On November 8th, 2011, GSPHE teamed up with our comrades in Georgia Undocumented Youth Alliance (GUYA) to take on the Board of Regents and their racist policy 4.1.6. GSPHE held a rally and speak out in the courtyard of Georgia State University and proceeded to march to the Regents meeting to meet GUYA. Plans to hold a press conference were halted when the police denied our right to free speech and assembly under a false pretense that we were blocking the sidewalk (seen here).
A member of GSPHE at UGA, Juan, alongside Keish, a member of GUYA, spoke out against the ban (seen here and here respectively). They were the first outside voice to speak about the ban, ever. The ACLU’s request to speak on the issue last year was denied. But hey, the Board of Regents ‘represent’ us, right?
After the meeting concluded, GSPHE called a “mic check”, starting a People’s Assembly, the transcript of which is below.
The Regents quickly exited the meeting room as we continued our People’s Assembly. Some students sat in the Regents’ seats, others blocked the main door of the room with a banner saying “REFUSE THE BAN” to prevent the Regents members from leaving.
We then proceeded to follow the Board of Regents down the hall and we continued to chant and yell “WHEN EDUCATION IS UNDER ATTACK, WHAT DO WE DO? STAND UP FIGHT BACK!” The police then blocked us from walking further down the hallway.
At this time, the press arrived and pretended to act as if this is a neutral issue, with both sides being respectable. For the rest of us who actually understand race relations, we know there are two sides here – each on the respective side of history. One side chooses to scapegoat immigrants for a crisis they didn’t create and the other side stands in solidarity with them. The press asked Regents member Jennings “Do you have any thoughts on the presentation?” to which he responded, “not really.”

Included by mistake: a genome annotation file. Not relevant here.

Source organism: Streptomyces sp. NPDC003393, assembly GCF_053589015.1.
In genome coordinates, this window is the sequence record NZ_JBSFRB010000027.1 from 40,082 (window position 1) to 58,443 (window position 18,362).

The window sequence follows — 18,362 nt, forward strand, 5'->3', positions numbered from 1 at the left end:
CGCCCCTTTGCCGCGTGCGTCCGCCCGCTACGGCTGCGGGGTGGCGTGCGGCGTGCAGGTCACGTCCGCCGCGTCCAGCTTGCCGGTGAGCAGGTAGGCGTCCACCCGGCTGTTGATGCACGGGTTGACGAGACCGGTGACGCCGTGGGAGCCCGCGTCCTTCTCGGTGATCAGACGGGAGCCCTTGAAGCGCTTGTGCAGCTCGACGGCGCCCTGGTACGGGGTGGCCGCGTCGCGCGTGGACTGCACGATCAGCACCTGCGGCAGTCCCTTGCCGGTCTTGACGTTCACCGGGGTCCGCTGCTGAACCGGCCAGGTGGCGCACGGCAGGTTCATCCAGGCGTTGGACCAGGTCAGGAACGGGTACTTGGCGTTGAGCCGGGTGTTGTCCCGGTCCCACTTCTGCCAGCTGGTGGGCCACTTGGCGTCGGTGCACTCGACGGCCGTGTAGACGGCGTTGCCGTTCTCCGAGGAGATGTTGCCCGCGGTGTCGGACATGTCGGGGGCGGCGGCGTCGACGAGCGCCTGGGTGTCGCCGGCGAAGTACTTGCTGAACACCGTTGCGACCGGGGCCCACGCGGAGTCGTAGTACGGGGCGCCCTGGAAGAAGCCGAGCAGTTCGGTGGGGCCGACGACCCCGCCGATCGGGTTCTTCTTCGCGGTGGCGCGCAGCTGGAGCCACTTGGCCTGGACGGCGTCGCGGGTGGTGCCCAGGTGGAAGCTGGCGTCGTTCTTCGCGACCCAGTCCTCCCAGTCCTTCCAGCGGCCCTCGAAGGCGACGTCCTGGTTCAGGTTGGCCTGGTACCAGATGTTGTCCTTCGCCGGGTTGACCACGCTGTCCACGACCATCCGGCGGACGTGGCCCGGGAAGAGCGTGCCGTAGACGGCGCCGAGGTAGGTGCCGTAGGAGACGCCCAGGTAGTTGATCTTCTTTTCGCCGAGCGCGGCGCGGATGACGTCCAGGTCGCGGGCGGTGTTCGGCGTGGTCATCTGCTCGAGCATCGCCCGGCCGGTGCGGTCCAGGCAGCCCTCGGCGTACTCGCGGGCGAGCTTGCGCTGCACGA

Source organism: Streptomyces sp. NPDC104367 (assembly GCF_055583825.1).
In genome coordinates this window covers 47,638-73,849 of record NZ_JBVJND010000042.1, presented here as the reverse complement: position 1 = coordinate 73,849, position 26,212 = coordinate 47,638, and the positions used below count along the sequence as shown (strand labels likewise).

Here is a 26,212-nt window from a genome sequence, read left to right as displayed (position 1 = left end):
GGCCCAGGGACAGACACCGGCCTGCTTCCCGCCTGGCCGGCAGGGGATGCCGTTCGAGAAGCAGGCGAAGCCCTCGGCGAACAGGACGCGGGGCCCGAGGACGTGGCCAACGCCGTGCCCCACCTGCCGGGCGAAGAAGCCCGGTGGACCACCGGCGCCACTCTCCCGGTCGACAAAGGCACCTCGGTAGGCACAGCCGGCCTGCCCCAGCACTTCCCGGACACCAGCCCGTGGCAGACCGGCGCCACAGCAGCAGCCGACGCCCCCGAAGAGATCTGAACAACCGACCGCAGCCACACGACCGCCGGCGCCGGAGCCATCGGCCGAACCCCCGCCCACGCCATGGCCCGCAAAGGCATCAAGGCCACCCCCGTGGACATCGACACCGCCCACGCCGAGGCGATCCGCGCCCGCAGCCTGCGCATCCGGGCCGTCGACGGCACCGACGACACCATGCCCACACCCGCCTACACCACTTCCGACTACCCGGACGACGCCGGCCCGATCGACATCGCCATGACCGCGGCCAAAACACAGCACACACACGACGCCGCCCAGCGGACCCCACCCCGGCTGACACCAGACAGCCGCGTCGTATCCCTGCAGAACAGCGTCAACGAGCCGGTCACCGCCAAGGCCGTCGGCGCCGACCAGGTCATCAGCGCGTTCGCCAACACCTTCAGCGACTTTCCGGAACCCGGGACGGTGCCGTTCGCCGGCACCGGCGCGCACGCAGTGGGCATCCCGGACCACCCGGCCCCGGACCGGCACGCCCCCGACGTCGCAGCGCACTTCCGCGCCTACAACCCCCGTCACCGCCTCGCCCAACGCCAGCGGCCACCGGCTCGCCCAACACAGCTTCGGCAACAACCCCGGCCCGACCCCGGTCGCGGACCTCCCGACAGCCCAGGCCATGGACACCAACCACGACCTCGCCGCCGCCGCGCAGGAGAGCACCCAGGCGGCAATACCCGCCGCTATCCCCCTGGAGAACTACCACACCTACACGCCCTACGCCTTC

When we walked to the Capitol we held a short de-brief meeting to discuss what happened. Only 5 minutes after we all gathered and began our meeting, a Capitol Police Officer approached us and asked us to move from our meeting space even though we were on public property. Once again the Police denied our right to free speech and free assembly, showing no restraint in defending a racist system that we live in.
This fight is not over. With every strike they make against the people, we organize, grow and resist. Georgia Students, stand up!
MIC CHECK! Attention concerned peoples and community members of the University System of Georgia! We, the students, call for a PEOPLE’S ASSEMBLY for an immediate discussion of the assault on higher education! USG policy 4.1.6 is a blatant attack on immigrant youth in Georgia – immigrant youth who have been denied any place in our society, and are denied any opportunity of a decent future! We demand an immediate lifting of the ban!
EDUCATION NOT DEPORTATION!
EDUCATION NOT DEPORTATION!
The Board of Regents continue to increase our fees and raise tuition – tuition has increased 49% and fees have increased 87% since 2007 – at the same time university presidents and the Chancellor continue to make six figure salaries on the backs of WORKING CLASS STUDENTS!!
The Board of Regents is composed of corporate CEOS, bankers, and politicians – hardly any of the board members have experience in education! We demand democratic decision-making power by the students. Faculty, and workers!
(please note: this is a proclamation for people arrested on the night of Troy Davis’ death, from Atlanta to Jackson. These people and their actions were outside the realm of this GSPHE as an organization)
Thanks to all of you for your financial contributions for the arrested on the night of Troy Davis’ murder on September 22. It is in times of crisis when we realize we must have unwavering support for each other, and everyone deeply appreciates the help received from the Atlanta community.